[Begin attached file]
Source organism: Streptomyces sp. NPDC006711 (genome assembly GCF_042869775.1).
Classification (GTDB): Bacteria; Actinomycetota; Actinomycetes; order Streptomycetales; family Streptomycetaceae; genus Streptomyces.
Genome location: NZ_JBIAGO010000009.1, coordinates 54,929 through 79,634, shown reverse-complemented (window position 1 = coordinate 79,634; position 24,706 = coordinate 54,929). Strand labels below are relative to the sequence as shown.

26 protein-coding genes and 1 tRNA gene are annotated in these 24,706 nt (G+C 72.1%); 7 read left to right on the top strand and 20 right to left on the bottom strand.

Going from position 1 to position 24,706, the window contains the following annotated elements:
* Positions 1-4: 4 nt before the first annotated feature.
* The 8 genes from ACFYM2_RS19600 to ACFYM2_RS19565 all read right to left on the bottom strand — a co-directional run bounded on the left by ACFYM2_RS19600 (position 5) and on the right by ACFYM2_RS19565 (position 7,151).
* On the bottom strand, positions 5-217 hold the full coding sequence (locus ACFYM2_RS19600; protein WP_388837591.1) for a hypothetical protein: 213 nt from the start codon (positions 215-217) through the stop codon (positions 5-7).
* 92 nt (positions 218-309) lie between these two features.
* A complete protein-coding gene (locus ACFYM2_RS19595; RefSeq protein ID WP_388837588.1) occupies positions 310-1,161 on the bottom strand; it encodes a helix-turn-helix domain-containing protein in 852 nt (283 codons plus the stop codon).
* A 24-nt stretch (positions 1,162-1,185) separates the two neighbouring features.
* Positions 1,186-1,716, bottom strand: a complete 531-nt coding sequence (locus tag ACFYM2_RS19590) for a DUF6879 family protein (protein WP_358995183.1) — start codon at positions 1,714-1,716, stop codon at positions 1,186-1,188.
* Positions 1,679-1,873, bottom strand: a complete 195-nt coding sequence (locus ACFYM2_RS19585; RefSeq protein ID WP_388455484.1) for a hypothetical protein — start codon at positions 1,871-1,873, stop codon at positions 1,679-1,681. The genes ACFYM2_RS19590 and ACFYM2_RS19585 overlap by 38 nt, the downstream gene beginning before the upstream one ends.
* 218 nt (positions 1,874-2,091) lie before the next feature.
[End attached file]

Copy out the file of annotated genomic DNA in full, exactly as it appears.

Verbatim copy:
Source organism: Streptomyces sp. NPDC006711 (genome assembly GCF_042869775.1).
Classification (GTDB): Bacteria; Actinomycetota; Actinomycetes; order Streptomycetales; family Streptomycetaceae; genus Streptomyces.
Genome location: NZ_JBIAGO010000009.1, coordinates 54,929 through 79,634, shown reverse-complemented (window position 1 = coordinate 79,634; position 24,706 = coordinate 54,929). Strand labels below are relative to the sequence as shown.

26 protein-coding genes and 1 tRNA gene are annotated in these 24,706 nt (G+C 72.1%); 7 read left to right on the top strand and 20 right to left on the bottom strand.

Going from position 1 to position 24,706, the window contains the following annotated elements:
* Positions 1-4: 4 nt before the first annotated feature.
* The 8 genes from ACFYM2_RS19600 to ACFYM2_RS19565 all read right to left on the bottom strand — a co-directional run bounded on the left by ACFYM2_RS19600 (position 5) and on the right by ACFYM2_RS19565 (position 7,151).
* On the bottom strand, positions 5-217 hold the full coding sequence (locus ACFYM2_RS19600; protein WP_388837591.1) for a hypothetical protein: 213 nt from the start codon (positions 215-217) through the stop codon (positions 5-7).
* 92 nt (positions 218-309) lie between these two features.
* A complete protein-coding gene (locus ACFYM2_RS19595; RefSeq protein ID WP_388837588.1) occupies positions 310-1,161 on the bottom strand; it encodes a helix-turn-helix domain-containing protein in 852 nt (283 codons plus the stop codon).
* A 24-nt stretch (positions 1,162-1,185) separates the two neighbouring features.
* Positions 1,186-1,716, bottom strand: a complete 531-nt coding sequence (locus tag ACFYM2_RS19590) for a DUF6879 family protein (protein WP_358995183.1) — start codon at positions 1,714-1,716, stop codon at positions 1,186-1,188.
* Positions 1,679-1,873, bottom strand: a complete 195-nt coding sequence (locus ACFYM2_RS19585; RefSeq protein ID WP_388455484.1) for a hypothetical protein — start codon at positions 1,871-1,873, stop codon at positions 1,679-1,681. The genes ACFYM2_RS19590 and ACFYM2_RS19585 overlap by 38 nt, the downstream gene beginning before the upstream one ends.
* 218 nt (positions 1,874-2,091) lie before the next feature.